It is always so sad to hear of the death of high school students as a result of a car accident. It seems that such deaths should be ‘preventable.’
When parents tell teenagers to be careful when they are out driving, they are often accused of being over-protective. Parents search for ways to make them understand the dangers. If they were skiing, and went down a run that was way beyond their ability level, they would likely be a little scared, and might not make that run again until they were more experienced. They naturally sense when the combination of the speed and the slope is too much for them to remain in control.
In an automobile its different. You may not get much warning when things start to go out of control, and by then it may be much too late to change the course of events. Yes the highway may be clear, with only light traffic, and so they see no reason to stick to the speed limit. They may have driven too fast many times, and nothing ever happened, so they feel confident at higher speeds. However, if the vehicle happens to hit the gravel at the side of the road, in an instant the car can be overturned in a ditch.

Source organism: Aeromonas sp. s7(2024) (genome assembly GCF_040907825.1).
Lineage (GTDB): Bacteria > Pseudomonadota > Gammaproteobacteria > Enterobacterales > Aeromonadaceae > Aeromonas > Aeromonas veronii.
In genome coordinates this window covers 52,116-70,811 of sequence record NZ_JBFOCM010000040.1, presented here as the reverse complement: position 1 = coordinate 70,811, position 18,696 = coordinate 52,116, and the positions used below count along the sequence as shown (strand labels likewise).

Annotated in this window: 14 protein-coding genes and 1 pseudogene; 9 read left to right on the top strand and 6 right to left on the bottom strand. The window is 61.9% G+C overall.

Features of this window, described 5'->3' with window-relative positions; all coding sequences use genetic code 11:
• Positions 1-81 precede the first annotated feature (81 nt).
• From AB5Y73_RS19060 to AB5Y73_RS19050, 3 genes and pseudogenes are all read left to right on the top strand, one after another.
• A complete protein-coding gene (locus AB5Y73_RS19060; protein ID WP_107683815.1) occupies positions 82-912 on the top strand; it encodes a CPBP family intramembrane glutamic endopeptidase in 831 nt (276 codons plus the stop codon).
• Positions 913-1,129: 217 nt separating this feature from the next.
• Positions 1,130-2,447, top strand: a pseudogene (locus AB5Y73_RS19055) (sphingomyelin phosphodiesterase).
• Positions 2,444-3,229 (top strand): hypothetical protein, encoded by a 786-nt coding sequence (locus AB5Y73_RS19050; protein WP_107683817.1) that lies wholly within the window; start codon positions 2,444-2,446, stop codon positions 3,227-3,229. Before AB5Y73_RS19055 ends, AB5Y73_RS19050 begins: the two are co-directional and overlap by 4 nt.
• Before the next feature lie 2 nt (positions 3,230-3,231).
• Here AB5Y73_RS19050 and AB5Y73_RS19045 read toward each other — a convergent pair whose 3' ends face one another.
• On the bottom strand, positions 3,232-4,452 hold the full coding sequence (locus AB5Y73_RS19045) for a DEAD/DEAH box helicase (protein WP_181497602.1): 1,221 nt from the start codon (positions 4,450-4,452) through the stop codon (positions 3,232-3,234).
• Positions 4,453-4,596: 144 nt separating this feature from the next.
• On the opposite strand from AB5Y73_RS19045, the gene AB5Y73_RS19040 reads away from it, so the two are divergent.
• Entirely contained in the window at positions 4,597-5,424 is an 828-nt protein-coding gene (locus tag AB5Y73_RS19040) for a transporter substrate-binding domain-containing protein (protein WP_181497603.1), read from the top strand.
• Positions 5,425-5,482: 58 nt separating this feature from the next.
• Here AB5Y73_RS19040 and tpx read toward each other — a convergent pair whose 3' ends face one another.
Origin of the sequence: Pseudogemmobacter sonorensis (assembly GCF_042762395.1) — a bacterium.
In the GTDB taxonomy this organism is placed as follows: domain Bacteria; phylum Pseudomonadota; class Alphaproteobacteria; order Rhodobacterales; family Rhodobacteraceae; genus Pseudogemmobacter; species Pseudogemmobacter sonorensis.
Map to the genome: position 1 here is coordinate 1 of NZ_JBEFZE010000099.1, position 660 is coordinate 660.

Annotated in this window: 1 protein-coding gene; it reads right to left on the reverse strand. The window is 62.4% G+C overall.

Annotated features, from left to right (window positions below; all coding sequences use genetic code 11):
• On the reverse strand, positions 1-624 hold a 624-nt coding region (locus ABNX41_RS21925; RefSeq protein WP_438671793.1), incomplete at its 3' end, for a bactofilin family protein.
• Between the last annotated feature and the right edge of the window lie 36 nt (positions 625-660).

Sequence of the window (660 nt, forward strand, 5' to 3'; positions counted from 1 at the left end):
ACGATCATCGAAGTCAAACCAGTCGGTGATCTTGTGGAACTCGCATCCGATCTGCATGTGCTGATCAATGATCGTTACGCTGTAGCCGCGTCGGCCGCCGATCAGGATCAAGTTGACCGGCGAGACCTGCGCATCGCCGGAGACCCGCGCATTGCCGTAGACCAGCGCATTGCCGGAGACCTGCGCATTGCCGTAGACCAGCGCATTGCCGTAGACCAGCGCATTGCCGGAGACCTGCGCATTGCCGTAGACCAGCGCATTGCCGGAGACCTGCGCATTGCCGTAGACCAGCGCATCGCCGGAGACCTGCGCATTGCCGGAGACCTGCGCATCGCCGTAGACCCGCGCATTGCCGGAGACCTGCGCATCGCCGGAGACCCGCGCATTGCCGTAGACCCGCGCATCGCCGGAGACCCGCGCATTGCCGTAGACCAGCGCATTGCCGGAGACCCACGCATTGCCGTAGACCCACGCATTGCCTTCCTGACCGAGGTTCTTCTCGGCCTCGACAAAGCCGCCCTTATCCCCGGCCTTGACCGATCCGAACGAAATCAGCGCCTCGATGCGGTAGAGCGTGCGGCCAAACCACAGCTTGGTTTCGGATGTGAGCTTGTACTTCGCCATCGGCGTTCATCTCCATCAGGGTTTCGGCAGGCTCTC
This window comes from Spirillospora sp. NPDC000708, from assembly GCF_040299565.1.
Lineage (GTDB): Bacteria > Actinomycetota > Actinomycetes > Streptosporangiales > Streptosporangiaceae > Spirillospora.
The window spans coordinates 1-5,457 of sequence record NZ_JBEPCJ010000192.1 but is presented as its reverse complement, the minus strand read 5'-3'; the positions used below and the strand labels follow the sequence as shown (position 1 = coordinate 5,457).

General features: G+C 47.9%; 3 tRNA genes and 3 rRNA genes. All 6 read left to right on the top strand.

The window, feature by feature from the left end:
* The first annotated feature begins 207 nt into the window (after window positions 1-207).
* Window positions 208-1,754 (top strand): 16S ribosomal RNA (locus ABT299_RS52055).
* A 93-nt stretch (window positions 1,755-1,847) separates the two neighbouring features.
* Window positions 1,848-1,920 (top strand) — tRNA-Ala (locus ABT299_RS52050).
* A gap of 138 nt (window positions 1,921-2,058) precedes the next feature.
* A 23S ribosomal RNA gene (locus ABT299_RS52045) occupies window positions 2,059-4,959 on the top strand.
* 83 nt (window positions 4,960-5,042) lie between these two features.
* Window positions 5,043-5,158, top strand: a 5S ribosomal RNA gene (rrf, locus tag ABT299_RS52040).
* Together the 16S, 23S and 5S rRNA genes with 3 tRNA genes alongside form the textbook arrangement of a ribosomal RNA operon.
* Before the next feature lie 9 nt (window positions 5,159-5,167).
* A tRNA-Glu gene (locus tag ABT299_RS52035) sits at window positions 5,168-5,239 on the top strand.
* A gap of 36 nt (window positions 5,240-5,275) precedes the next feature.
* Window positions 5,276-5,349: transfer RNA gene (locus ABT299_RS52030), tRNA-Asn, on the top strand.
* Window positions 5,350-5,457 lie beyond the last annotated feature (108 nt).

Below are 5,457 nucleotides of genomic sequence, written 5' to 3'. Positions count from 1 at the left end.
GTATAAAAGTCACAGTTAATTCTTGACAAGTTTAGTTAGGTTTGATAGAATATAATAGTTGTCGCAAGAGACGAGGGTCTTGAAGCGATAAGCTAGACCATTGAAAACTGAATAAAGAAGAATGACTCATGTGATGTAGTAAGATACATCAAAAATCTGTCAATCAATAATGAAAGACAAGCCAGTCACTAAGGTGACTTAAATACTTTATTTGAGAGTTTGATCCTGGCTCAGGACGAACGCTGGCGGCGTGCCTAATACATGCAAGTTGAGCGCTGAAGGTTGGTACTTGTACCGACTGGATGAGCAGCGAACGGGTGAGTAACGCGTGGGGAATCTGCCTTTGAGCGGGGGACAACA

If there is alcohol involved, it is more likely that there will be speeding, and a greater likelihood of driving errors. Having several friends in the car can increase the chances of accidents because of the distractions. Even the toughest teens would get nervous if someone was waving a loaded gun around, but might feel its wimpy to tell someone to slow down or to get out from behind the wheel. Both situations, obviously, can be deadly.
Many teens are very responsible about not drinking and driving, but this responsible attitude only holds while one is sober. Then there are those who get in a car and think they are race car drivers or stunt drivers. Screeching wheels and racing engines off of a racetrack are not cool, and reflect that the driver is either young and silly or old and dumb. A vehicle, in the hands of either, becomes a dangerous weapon.
The case for responsible driving cannot be overstated. To be young and wild might be exciting. To be young, wild and dead is another story. Please don’t let it be yours.
Copyright © Gwen Randall-Young, All Rights Reserved. Contact us if you would like permission to reprint.
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